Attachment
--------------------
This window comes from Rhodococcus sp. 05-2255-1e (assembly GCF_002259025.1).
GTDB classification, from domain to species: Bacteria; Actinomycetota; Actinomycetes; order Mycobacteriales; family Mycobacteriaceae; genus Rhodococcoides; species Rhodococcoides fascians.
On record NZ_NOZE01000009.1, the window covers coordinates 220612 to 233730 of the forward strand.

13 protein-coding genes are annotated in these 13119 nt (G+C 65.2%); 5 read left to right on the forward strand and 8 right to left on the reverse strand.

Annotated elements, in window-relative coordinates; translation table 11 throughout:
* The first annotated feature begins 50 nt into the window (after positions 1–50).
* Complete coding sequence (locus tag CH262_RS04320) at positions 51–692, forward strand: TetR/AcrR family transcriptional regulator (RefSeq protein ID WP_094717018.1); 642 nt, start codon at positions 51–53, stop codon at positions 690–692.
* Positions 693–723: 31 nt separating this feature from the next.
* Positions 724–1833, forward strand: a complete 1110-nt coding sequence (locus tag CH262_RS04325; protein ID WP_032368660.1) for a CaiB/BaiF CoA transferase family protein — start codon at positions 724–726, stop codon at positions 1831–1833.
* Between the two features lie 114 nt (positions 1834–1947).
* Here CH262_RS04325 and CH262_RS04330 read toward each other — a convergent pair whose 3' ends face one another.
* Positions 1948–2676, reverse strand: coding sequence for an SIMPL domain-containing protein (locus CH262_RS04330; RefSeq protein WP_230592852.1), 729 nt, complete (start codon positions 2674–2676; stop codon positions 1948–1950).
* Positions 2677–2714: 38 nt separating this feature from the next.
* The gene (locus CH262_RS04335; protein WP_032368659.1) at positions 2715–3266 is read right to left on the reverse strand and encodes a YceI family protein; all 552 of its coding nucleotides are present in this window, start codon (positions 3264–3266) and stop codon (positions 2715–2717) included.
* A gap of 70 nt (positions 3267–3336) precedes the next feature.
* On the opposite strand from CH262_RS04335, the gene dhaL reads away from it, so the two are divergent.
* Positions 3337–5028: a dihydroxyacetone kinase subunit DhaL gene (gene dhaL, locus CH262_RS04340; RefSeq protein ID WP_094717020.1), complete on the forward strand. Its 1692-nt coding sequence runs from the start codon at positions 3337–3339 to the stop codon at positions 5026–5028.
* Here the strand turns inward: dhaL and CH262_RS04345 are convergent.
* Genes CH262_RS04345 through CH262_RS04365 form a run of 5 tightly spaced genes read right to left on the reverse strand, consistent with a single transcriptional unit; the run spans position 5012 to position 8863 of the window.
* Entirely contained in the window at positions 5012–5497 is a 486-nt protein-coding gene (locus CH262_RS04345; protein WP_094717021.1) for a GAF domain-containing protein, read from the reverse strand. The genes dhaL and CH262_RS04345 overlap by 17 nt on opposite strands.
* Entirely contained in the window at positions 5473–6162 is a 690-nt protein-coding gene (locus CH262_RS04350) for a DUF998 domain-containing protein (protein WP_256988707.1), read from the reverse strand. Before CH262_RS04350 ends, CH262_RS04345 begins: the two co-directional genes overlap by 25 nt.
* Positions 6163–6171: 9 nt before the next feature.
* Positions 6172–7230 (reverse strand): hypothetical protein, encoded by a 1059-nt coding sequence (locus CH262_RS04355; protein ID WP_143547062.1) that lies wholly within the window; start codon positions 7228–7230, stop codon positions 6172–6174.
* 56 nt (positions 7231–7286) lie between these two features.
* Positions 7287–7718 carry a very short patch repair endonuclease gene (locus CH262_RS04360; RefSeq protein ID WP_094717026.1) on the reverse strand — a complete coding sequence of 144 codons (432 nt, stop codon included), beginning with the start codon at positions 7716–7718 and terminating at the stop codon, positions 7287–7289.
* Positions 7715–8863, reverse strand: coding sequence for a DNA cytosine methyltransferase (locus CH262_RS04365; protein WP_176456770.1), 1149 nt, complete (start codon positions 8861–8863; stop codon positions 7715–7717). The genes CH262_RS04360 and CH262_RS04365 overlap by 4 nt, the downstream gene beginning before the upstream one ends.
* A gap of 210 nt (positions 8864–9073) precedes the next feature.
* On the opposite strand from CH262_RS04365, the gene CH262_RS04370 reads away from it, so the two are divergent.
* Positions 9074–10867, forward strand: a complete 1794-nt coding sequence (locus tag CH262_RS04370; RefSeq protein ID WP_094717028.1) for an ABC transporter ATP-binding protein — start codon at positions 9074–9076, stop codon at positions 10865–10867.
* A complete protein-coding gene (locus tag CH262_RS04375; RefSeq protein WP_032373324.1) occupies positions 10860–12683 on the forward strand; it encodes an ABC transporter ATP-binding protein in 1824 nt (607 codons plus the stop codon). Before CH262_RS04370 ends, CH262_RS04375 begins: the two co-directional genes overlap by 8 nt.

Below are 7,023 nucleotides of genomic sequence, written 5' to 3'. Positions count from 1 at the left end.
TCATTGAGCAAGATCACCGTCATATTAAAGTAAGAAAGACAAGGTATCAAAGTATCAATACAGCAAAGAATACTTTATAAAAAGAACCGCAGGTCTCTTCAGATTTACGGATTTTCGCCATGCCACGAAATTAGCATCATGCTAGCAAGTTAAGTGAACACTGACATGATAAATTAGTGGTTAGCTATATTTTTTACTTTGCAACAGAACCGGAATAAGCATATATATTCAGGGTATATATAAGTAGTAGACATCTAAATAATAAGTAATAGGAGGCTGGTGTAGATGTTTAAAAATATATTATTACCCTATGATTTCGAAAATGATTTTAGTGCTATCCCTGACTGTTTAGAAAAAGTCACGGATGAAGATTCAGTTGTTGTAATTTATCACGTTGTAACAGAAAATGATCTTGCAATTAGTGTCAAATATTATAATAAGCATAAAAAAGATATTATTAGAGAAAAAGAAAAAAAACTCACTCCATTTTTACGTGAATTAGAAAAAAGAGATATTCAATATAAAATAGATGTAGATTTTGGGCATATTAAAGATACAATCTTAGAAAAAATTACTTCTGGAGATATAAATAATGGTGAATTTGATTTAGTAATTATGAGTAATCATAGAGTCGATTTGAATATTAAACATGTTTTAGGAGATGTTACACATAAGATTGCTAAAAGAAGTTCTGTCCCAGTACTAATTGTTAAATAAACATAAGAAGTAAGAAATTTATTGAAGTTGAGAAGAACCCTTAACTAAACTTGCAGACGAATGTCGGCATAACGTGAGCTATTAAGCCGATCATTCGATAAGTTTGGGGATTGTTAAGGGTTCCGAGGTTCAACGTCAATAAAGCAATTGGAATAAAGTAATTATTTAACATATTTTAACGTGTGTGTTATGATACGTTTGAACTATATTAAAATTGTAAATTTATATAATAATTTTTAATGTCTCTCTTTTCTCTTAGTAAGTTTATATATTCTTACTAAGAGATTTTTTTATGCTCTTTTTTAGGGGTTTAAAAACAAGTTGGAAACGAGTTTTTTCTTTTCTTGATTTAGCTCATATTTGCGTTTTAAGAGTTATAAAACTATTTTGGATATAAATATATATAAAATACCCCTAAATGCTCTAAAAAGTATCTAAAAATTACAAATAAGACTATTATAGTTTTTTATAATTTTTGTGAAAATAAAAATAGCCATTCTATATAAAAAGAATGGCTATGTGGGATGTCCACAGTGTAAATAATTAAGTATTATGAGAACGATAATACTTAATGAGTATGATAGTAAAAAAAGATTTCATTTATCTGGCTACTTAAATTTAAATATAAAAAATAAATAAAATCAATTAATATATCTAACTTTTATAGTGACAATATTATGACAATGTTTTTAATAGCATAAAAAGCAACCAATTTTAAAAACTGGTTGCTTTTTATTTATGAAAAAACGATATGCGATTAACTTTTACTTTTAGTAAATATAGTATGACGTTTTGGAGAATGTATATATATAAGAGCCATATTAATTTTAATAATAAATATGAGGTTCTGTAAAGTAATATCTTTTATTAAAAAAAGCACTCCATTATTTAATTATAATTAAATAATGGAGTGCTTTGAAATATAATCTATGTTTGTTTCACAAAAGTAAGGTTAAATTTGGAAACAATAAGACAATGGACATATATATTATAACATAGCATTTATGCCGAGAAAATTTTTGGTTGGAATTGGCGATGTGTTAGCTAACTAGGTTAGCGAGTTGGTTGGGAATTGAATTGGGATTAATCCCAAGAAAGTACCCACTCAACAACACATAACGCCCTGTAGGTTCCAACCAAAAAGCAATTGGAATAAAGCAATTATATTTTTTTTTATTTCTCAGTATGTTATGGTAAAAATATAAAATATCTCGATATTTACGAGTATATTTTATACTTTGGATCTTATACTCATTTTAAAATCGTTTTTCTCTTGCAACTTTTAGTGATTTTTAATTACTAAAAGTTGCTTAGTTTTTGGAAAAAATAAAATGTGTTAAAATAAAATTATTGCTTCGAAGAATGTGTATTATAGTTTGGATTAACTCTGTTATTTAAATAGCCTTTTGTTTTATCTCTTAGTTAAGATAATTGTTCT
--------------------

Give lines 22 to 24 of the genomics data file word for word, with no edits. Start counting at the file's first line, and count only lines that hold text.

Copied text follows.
* Positions 6163–6171: 9 nt before the next feature.
* Positions 6172–7230 (reverse strand): hypothetical protein, encoded by a 1059-nt coding sequence (locus CH262_RS04355; protein ID WP_143547062.1) that lies wholly within the window; start codon positions 7228–7230, stop codon positions 6172–6174.
* 56 nt (positions 7231–7286) lie between these two features.